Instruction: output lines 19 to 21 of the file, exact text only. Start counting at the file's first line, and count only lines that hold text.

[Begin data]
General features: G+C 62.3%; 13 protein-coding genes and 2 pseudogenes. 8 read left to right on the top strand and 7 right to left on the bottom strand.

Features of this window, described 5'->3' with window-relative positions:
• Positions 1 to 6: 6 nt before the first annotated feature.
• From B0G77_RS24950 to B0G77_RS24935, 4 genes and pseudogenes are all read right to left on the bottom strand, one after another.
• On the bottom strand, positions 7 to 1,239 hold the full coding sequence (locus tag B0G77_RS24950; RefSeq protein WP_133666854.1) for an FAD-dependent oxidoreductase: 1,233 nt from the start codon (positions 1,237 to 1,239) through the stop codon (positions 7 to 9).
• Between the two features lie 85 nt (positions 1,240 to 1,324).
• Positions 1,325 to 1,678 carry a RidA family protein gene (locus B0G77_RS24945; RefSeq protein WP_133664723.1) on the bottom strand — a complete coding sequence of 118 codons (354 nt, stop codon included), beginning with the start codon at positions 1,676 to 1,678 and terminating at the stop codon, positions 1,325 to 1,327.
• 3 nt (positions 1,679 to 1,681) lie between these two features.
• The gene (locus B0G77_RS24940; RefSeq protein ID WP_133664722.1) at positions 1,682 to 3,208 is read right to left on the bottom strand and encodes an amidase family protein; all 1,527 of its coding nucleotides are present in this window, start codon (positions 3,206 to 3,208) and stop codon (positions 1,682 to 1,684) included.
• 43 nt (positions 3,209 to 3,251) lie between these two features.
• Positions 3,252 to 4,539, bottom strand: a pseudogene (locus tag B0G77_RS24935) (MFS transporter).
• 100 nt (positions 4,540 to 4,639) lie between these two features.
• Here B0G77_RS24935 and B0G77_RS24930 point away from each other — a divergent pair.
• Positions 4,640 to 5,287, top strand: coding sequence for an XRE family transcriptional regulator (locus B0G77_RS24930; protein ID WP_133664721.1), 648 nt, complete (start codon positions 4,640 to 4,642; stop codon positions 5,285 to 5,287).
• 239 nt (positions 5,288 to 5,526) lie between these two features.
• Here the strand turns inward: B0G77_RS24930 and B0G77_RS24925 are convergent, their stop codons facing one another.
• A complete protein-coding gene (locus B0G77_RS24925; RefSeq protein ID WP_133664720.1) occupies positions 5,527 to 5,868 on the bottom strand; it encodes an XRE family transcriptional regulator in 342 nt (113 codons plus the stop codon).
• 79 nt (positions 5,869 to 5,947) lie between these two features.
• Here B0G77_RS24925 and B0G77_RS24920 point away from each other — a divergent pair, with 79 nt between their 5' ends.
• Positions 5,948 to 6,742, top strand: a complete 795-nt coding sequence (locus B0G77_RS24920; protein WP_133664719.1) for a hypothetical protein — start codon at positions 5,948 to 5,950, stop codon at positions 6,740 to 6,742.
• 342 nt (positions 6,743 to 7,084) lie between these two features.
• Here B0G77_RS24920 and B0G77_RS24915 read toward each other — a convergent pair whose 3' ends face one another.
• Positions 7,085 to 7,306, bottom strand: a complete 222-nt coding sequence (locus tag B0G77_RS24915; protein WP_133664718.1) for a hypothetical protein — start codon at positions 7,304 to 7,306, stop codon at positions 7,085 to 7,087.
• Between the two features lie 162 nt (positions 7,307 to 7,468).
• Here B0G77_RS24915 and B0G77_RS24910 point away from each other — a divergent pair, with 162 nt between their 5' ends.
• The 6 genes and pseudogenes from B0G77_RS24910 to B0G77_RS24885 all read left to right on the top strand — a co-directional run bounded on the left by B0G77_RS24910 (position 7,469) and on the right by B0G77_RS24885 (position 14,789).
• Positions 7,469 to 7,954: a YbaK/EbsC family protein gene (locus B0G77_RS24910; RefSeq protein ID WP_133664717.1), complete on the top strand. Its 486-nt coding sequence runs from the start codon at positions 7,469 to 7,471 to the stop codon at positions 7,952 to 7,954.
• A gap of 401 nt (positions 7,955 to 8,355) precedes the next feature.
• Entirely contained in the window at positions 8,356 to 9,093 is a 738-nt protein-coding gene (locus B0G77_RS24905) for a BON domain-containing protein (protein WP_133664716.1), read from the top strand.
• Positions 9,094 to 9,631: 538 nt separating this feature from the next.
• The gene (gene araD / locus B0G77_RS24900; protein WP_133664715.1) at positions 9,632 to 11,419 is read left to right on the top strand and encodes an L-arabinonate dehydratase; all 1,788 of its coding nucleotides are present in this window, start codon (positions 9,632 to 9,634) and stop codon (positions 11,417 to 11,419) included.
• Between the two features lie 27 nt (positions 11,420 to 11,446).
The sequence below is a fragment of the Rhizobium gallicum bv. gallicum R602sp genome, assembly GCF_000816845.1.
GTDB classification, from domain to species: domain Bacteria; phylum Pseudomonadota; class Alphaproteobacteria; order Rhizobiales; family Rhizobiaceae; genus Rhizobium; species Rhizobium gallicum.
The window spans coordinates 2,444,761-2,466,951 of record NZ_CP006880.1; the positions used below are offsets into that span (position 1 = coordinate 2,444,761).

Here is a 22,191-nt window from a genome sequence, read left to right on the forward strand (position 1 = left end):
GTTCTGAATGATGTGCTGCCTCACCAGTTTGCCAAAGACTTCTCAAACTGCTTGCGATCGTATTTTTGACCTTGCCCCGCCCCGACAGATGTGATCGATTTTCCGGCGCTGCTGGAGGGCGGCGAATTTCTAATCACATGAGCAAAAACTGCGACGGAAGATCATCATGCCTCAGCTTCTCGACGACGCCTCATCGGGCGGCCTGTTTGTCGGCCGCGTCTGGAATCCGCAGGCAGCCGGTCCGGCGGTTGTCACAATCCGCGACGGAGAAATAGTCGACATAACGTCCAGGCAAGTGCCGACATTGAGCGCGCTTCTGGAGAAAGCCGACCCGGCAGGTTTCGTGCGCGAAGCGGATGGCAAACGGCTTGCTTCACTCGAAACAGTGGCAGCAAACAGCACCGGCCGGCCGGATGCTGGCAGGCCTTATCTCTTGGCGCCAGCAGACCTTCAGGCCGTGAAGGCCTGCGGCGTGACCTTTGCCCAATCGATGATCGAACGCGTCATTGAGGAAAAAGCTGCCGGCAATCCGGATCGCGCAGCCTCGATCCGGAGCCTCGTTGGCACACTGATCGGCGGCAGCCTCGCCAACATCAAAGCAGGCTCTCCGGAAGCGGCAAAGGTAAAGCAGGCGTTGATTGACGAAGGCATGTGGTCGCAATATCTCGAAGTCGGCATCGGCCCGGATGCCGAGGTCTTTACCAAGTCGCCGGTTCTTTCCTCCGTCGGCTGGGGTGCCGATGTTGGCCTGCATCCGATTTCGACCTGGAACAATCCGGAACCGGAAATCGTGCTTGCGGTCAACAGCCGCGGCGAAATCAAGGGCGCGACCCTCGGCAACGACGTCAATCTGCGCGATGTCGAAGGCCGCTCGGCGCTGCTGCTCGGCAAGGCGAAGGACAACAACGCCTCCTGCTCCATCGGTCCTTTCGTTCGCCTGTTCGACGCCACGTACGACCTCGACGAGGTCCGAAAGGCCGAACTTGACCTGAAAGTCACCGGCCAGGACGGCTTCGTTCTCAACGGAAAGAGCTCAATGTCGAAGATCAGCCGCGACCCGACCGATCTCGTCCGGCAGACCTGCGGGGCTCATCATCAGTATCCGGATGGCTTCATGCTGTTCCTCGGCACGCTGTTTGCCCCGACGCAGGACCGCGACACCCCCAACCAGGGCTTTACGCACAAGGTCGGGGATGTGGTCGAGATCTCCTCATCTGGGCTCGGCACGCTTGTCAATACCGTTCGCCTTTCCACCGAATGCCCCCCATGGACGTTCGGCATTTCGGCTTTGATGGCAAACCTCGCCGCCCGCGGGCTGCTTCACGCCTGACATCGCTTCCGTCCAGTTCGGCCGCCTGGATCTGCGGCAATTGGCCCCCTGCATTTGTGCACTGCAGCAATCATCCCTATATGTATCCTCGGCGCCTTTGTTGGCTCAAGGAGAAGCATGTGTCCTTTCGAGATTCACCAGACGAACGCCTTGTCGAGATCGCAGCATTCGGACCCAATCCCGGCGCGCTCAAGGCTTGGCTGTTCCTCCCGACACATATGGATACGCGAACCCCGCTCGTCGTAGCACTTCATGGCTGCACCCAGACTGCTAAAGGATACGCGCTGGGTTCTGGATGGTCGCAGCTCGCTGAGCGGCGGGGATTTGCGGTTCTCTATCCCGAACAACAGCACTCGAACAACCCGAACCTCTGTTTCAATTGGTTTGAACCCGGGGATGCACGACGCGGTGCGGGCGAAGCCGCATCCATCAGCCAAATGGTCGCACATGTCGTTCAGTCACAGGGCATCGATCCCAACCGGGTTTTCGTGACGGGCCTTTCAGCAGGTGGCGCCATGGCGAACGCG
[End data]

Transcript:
• Here B0G77_RS24925 and B0G77_RS24920 point away from each other — a divergent pair, with 79 nt between their 5' ends.
• Positions 5,948 to 6,742, top strand: a complete 795-nt coding sequence (locus B0G77_RS24920; protein WP_133664719.1) for a hypothetical protein — start codon at positions 5,948 to 5,950, stop codon at positions 6,740 to 6,742.
• 342 nt (positions 6,743 to 7,084) lie between these two features.